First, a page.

posted on Jun, 19 2010 @ 02:55 AM
Originally posted by Maxmars
It is to remove the excess (hence nonfunctional) tissue and deformity while allowing the child to grow up with genitalia that hasn't been stripped of
its sensory capacity.
That is why the sensitivity is tested. And a vibratory device is not necessarily a dildo.
Exactly. And exactly why people insinuating that parents may be using this doctor's practice to get around the genital mutilation laws is so bizarre
-- the entire point of this procedure seems to be to preserve
the normal sensory capacity of the clitoris. If you read the article (there's a
link posted to a pdf of one of this doctor's articles on the first page of the thread), it even gives some history of how the condition used to be
treated and the sexual problems resulting from those treatments.
The follow-up tests are to determine how successful they have been in preserving sensation in the clitoris, not to "sexually stimulate" the
patients. They measure how long it takes for blood to return to the tissue, and whether they can detect
vibratory stimulus -- they're looking
for the threshold at which the patient feels it, not for a sexual reaction to it. That seems like a reasonable way to determine the success of the
operation to me.
The question of whether or not infants/children with ambiguous genitalia should be operated on is an interesting one in itself, and I honestly have
mixed feelings about it. On the one hand, I have problems with the idea that they have to be made "normal" but on the other I can only imagine the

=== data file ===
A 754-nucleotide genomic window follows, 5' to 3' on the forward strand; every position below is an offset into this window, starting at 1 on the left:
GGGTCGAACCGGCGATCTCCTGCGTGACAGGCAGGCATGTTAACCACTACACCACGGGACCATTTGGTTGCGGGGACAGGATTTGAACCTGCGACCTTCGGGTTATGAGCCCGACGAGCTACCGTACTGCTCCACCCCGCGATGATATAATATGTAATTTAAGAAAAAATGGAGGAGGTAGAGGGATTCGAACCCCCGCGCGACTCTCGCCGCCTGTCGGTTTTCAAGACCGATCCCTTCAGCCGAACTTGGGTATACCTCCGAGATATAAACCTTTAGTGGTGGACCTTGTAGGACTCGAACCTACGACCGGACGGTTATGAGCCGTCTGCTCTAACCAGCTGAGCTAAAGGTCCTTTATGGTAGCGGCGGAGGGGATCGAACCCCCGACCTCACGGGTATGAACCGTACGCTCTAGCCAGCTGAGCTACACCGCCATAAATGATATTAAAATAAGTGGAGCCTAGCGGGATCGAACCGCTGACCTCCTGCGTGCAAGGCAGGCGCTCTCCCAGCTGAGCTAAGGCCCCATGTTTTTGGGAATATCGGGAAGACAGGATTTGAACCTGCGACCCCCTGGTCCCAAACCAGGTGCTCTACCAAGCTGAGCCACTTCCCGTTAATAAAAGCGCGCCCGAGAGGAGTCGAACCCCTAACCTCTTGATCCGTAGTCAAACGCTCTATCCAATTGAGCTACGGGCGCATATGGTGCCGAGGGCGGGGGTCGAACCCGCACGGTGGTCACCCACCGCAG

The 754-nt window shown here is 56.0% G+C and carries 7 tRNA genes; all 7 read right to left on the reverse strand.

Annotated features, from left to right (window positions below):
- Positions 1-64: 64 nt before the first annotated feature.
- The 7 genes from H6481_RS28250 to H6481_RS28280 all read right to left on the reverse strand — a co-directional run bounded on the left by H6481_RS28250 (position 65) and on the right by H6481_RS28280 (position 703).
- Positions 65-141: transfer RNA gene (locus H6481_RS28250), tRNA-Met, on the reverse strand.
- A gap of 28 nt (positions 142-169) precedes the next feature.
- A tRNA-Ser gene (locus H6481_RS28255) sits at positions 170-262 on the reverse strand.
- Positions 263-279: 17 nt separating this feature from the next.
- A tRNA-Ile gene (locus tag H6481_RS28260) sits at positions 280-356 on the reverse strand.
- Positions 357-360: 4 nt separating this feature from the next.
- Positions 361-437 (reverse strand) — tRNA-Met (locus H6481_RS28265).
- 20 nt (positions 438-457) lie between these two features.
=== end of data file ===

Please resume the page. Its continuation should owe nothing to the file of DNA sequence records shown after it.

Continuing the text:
social (and later sexual) problems that could be caused by having such a condition. It seems to me that in the absence of definitive evidence for or
against early surgery, it should be the parents' choice.
The OP's article indicates there are those who wish to categorize this as mutilation, including the reporter/editor of the news organization.
Maybe that sells better than the story of children who need to have corrective surgery, and the medical practice that accommodates that need.
I suppose that it is possible some surgeries may be unnecessary, but I hardly think this article explains why. It just hurls nasty inferences and
arouses the ire of those who take it at face value.
I think you've hit in on the nose there -- it sells well and arouses ire. To all those experiencing a knee-jerk reaction to the OP, I would recommend
reading the medical article and maybe looking into the conditions that this doctor treats with this procedure. From the journal article:
Of these patients 46 (90%) were genetic females with congenital adrenal hyperplasia, 3 (6%) were 46 XY who had undergone sex reassignment
surgeries and 2 (4%) were 46 XX disorder of sexual development.
Source: Jennifer Yang, Diane Felsen, and Dix P.Poppas "Nerve Sparing Ventral Clitoroplasty: Analysis of Clitoral Sensitivity and Viability", link
can be found on page one of this thread.
edit to fix tags
[edit on 6/19/2010 by americandingbat]